Someone at the club has discovered the “Quells” as we finally shake off the travel sickness. We claim a victory for football as well as we shake off the need to make two early substitutions and win 1-0 at the Britannia Stadium. Jack Collison is on target as Stoke’s already tawdry reputation is dragged further through the mud by a succession of blatant but unsuccessful dives in an attempt to win penalties.

The club announces that it will be making a “Lifetime Achievement Award” to Billy Bonds MBE at the end of the season. If Alou Diarra is reading this, we suggest that you needn’t wait by the phone for someone to announce yours.

Another Olympic announcement is made. This updates the previous announcement and confirms that another announcement announcing the imminent announcement of a decision on the Stadium, is imminent. Or at least it will be soon. Probably.
Barry Hearn announces that his legal team, none of whom have any interest in unnecessarily prolonging the whole process thus increasing their fees, honest, have told him that he has a case for judicial review should the Stadium be given to West Ham. The announcement can only just be heard over the sound of lawyers’ cash registers all going “kerchinggg”.

We return to losing ways on the road again as Chelsea - aided by another dreadful refereeing decision - beat us 2-0. Andy Carroll’s effort is ruled out for a non-existent foul by another referee whose conduct can be said to bring the game into disrepute far more than anyone who complains about the standard of refereeing in this country.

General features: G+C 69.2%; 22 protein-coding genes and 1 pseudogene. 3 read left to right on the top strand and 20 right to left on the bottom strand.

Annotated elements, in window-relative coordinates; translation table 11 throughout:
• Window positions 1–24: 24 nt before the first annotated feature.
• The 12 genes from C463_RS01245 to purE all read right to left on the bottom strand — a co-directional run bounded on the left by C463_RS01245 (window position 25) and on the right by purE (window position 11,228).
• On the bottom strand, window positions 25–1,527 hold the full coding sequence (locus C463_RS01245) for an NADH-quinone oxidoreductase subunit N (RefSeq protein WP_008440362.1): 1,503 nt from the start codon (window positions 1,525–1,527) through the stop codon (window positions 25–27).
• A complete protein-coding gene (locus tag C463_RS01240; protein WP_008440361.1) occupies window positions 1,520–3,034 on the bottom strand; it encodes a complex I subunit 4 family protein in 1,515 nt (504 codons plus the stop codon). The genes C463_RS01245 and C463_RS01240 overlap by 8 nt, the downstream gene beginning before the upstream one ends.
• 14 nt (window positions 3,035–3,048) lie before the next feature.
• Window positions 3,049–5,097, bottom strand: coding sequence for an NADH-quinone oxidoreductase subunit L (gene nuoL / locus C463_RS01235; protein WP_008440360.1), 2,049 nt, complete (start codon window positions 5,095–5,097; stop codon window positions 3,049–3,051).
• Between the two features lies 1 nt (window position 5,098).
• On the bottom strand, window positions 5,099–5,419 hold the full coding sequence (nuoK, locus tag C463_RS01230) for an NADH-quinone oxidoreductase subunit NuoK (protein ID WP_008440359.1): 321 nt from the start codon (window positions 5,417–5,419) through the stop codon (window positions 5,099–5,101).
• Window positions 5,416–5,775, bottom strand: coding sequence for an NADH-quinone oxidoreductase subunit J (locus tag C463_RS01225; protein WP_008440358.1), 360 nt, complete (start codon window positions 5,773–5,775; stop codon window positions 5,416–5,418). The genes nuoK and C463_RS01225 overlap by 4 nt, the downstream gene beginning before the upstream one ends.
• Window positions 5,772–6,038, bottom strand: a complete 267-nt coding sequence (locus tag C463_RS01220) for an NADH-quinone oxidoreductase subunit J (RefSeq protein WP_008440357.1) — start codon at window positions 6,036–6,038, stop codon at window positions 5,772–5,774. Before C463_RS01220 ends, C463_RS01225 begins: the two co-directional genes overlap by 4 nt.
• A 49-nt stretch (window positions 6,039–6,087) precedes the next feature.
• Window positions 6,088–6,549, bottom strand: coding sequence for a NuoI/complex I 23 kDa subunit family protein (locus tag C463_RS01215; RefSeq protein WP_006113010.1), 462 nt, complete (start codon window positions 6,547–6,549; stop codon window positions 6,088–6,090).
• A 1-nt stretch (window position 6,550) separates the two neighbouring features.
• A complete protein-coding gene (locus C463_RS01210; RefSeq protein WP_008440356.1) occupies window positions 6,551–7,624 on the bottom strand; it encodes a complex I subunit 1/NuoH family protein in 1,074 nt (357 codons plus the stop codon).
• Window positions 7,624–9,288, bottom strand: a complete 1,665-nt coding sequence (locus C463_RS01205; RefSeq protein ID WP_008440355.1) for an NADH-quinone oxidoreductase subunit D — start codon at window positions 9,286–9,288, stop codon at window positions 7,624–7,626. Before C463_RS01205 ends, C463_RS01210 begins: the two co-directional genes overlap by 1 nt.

Finally, after another announcement promising an announcement about the future of the Olympic statement, an announcement is made. The stadium will be rented out to West Ham from 2016 once alterations have been made. Barry Hearn’s lawyers stick in their request for judicial review, barely suppressing laughter as they order new yachts on the strength of Hearn’s cash.

The details of the deal are revealed: the club will cough up £25m towards the conversion costs with LDDC and Newham chipping in the balance of the reported £175m cost of turning the place into a stadium fit for football. These costs will include some form of retractable seating to cover the running track, thus enabling the spectators to actually see the match. The track will remain in place for athletics in the summer and the stadium will also be used for concerts, though if anyone who performed at the closing ceremony of the games (except the Who) is reading this, you’ve had your go – go and play at Brisbane Road instead.

The club will also pay an index-linked £2m a year in rental costs. Profits from the operation of the stadium will be split between the club and the taxpayer and the owners agree to split any profits from the sale of the club with the taxpayer in the event of any sale occurring within a set period of our moving in.